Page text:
Registered: Sep, 2005
Re: Python 3K or Python 2.9?
Posted: Sep 11, 2007 3:30 AM
> One solution I can imagine that might work is to take
> the BeOS operating system's approach, which is to make
> creating OS processes very easy. If there's no way to get
> rid of the GIL even in Python 3K (but there might be a
> way, given enough language changes), then perhaps it would
> be possible just to create a new Python image in another
> process, and make it easy to communicate with that
> process. Thus, creating an agent would create an OS
> process, and communicating with the agent would actually
> send messages through OS pipes.
The problem here is that it would block quite fast: the Agent model of computation
means that everything works through messages, so you use a lot of processes
and send a lot of messages.
I think an evolved Stackless/Erlang (pre R11B) approach would be a better
idea: provide lightweight *processes* that don't share memory (agents)
and then dynamically map them onto multiple OS processes.
The OS process is an implementation detail (that would be used to
bypass the GIL in CPython), making the actual concurrency semantics
of Python independant from the hardware, OS or implementation means
that e.g. Jython could implement Python processes as mapping over
hardware threads instead of processes and could maybe optimize things
> That's just one suggestion, but the problem needs to be
> solved or some other dynamic language will solve it, and
> we'll be forced to go to that language in order to use all
> the cores that are becoming available (Scala agents have
> already produced what seems to be the best solution
> around, especially because Scala has tried to solve the
> syntax-horror problems that plague traditional functional
> languages -- and yes, before you write, I've looked at
> Erlang, which is great at solving some problems but it
> isn't the future that Scala promises).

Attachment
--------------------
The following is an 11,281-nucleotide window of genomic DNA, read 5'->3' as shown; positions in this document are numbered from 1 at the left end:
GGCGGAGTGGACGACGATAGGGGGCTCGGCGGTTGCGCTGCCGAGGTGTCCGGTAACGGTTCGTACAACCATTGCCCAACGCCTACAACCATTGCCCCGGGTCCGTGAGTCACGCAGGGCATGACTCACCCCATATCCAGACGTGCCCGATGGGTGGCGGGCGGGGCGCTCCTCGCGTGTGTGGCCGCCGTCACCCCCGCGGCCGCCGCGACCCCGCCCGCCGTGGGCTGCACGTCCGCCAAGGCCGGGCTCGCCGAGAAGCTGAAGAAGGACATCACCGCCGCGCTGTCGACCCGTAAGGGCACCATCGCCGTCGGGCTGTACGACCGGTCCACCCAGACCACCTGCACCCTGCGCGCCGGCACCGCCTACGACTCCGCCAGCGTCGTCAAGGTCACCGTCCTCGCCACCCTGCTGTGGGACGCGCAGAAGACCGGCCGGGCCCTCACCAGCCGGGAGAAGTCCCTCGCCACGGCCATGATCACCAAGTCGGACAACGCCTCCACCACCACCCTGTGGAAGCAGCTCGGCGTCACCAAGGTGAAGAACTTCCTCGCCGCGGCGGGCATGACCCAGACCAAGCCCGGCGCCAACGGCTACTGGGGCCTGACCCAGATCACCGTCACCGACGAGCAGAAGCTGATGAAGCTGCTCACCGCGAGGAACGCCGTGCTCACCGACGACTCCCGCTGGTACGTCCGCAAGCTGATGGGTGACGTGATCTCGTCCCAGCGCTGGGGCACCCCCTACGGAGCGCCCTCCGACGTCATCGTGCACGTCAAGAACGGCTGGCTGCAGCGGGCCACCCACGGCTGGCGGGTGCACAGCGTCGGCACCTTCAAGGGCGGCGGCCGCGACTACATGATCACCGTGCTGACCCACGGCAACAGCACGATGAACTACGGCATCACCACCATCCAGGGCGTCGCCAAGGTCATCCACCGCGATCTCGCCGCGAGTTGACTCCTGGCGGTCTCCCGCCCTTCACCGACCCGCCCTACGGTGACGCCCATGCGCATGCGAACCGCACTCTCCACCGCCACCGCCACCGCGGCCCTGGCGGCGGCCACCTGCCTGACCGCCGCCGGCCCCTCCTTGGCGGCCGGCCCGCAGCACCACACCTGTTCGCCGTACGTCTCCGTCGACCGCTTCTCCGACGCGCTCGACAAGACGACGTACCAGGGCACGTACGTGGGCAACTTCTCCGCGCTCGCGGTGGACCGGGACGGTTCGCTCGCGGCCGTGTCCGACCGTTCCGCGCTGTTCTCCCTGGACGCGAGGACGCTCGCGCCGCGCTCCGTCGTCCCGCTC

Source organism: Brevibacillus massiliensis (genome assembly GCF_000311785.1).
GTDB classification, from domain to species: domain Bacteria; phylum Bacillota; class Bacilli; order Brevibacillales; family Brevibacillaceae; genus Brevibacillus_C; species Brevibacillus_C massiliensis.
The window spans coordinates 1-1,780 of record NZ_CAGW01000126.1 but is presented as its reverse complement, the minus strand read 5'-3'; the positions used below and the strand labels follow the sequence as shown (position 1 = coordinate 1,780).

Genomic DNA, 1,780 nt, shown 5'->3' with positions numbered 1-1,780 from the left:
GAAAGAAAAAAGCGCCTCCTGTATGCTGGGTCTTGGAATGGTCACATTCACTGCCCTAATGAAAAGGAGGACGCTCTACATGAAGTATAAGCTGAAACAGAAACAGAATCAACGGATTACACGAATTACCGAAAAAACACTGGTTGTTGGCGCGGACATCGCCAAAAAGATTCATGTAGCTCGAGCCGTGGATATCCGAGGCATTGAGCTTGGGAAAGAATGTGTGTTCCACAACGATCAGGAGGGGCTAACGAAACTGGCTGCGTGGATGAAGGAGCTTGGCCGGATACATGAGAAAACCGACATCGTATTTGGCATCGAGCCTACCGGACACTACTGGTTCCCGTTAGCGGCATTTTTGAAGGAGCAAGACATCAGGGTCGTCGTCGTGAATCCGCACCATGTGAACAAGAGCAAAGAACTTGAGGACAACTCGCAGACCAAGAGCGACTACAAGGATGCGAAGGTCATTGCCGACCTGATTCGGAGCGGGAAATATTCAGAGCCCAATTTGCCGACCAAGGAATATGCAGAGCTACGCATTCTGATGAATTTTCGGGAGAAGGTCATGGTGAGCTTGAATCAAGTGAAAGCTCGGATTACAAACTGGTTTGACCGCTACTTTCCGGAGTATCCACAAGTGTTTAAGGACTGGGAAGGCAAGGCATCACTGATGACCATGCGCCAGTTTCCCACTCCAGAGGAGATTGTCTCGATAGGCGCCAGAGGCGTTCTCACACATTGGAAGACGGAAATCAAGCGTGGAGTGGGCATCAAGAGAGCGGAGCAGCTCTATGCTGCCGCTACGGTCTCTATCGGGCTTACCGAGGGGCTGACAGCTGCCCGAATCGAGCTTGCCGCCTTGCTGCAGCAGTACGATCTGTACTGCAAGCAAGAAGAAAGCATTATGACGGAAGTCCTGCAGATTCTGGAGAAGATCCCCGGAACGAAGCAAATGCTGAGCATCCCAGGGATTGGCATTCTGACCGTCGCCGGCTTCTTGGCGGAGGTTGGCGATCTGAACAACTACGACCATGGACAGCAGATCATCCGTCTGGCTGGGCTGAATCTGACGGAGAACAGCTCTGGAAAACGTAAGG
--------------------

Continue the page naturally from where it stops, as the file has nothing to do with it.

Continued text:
I don't understand, Agents are exactly what Erlang uses, even though
it doesn't call them that, and the agents-manipulating syntax of Erlang
is *much* better than Scala's, if only because the language was built around
agents and concurrency concepts.
(and what syntax-horror problems do you see in e.g. erlang?)
> Eggs and Easyinstall Standardized
> I'm hoping that this is just an issue of "waiting
> for maturity," but we need to make support for Python
> Eggs and Easyinstall part of the python distribution. Easy
> installation and update of library components should not
> require effort or be a distraction.
Yes. And I think EasyInstall is completely flawed in that regard.
It plain and simply doesn't work.
This is one field where we should take everything we can from Ruby,
because Ruby's gems work *much* better than Python's eggs, they're simpler
to use, simpler to create, simpler to manage (install, update or remove) and
the command-line utility is easier to remember and type (use "gem" to install
"gems" versus use "easy_install" to install "eggs"... makes sense to you?
Because it sure doesn't to me.)
Easy install is crap, it should be scrapped and completely redone in a much
more gem/apt-get/port manner.
> Support for DSL Creation
> Although Domain-Specific Languages (DSLs) have
> gotten a lot of press lately, creating little languages to
> solve specific problems has always been one of the more
> powerful weapons in a programmer's toolbox (the
> Interpreter design pattern is an example of
> this). This is another area where Ruby has a leg up,
> although in the grand scheme of things Ruby's DSL support
> is fairly limited.
I strongly disagree here. Creating DSLs is a pattern that doesn't exist
in Python and has no reason to. Most Python users doesn't work that way
and don't have a reason to, other languages (Ruby maybe, but Haskell even
more so) are great at building DSLs, but that doesn't mean DSLs are the
end-of-it-all and should be everywhere. Some languages solve their problems
through the use of Domain Specific Languagess, others solve their problems
through the use of Domain Specific Libraries.
Python is undoubtedly the latter.
I don't have a problem with that, I have more of a problem with all those
little things that make semi-meta programming in Ruby much easier, such
as classes existing within their definition (Ruby class objects exist from
the moment where you hit "class Foo", Python's seem to only start existing
at the end of class definitions), which would make metaprogramming cleaner
> But Ruby -- and they argue that it's even more dynamic
> than Python -- doesn't have self. Nor do any of the other
> dynamic languages that I know of.
Sure do, they don't have an explicit self argument to methods, on the
And this can be confusing, as Ruby's `self` can refer to both instances
and classes, too, depending on the scope you're in (in the classdef
scope `self` points to the Class object, in methods it points to instance
> How exactly would Python (or any dynamic language) work